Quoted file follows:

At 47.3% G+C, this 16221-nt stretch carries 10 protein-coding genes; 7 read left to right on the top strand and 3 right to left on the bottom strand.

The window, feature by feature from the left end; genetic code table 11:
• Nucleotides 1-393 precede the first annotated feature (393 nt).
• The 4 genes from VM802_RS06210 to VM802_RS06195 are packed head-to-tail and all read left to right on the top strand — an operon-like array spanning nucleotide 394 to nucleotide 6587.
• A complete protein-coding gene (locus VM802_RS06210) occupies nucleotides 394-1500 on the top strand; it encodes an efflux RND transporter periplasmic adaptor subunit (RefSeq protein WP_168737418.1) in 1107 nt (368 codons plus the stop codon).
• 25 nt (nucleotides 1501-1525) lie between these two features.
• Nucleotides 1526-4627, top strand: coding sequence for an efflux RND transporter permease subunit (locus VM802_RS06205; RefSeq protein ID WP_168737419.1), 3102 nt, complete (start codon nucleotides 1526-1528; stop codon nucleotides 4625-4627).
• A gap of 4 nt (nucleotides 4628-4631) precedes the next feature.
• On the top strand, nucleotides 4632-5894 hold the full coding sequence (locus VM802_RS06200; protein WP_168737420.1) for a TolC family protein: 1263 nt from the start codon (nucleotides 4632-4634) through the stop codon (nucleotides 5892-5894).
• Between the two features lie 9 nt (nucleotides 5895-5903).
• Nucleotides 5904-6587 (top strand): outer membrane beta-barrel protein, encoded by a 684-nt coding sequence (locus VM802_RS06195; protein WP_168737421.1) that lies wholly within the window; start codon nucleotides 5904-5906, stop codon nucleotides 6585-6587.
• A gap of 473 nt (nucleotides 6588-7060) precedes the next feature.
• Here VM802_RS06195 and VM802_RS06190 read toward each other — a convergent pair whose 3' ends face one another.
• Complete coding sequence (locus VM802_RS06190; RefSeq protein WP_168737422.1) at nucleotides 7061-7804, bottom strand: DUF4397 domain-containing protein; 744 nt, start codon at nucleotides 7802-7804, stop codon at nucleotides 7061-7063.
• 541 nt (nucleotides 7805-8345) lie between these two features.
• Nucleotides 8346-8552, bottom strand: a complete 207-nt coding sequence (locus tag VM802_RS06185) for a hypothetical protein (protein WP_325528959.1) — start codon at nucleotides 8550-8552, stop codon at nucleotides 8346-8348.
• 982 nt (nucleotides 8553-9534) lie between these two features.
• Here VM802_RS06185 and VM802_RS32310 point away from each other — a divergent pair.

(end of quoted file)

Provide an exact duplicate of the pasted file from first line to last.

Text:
At 47.3% G+C, this 16221-nt stretch carries 10 protein-coding genes; 7 read left to right on the top strand and 3 right to left on the bottom strand.

The window, feature by feature from the left end; genetic code table 11:
• Nucleotides 1-393 precede the first annotated feature (393 nt).
• The 4 genes from VM802_RS06210 to VM802_RS06195 are packed head-to-tail and all read left to right on the top strand — an operon-like array spanning nucleotide 394 to nucleotide 6587.
• A complete protein-coding gene (locus VM802_RS06210) occupies nucleotides 394-1500 on the top strand; it encodes an efflux RND transporter periplasmic adaptor subunit (RefSeq protein WP_168737418.1) in 1107 nt (368 codons plus the stop codon).
• 25 nt (nucleotides 1501-1525) lie between these two features.
• Nucleotides 1526-4627, top strand: coding sequence for an efflux RND transporter permease subunit (locus VM802_RS06205; RefSeq protein ID WP_168737419.1), 3102 nt, complete (start codon nucleotides 1526-1528; stop codon nucleotides 4625-4627).
• A gap of 4 nt (nucleotides 4628-4631) precedes the next feature.
• On the top strand, nucleotides 4632-5894 hold the full coding sequence (locus VM802_RS06200; protein WP_168737420.1) for a TolC family protein: 1263 nt from the start codon (nucleotides 4632-4634) through the stop codon (nucleotides 5892-5894).
• Between the two features lie 9 nt (nucleotides 5895-5903).
• Nucleotides 5904-6587 (top strand): outer membrane beta-barrel protein, encoded by a 684-nt coding sequence (locus VM802_RS06195; protein WP_168737421.1) that lies wholly within the window; start codon nucleotides 5904-5906, stop codon nucleotides 6585-6587.
• A gap of 473 nt (nucleotides 6588-7060) precedes the next feature.
• Here VM802_RS06195 and VM802_RS06190 read toward each other — a convergent pair whose 3' ends face one another.
• Complete coding sequence (locus VM802_RS06190; RefSeq protein WP_168737422.1) at nucleotides 7061-7804, bottom strand: DUF4397 domain-containing protein; 744 nt, start codon at nucleotides 7802-7804, stop codon at nucleotides 7061-7063.
• 541 nt (nucleotides 7805-8345) lie between these two features.
• Nucleotides 8346-8552, bottom strand: a complete 207-nt coding sequence (locus tag VM802_RS06185) for a hypothetical protein (protein WP_325528959.1) — start codon at nucleotides 8550-8552, stop codon at nucleotides 8346-8348.
• 982 nt (nucleotides 8553-9534) lie between these two features.
• Here VM802_RS06185 and VM802_RS32310 point away from each other — a divergent pair.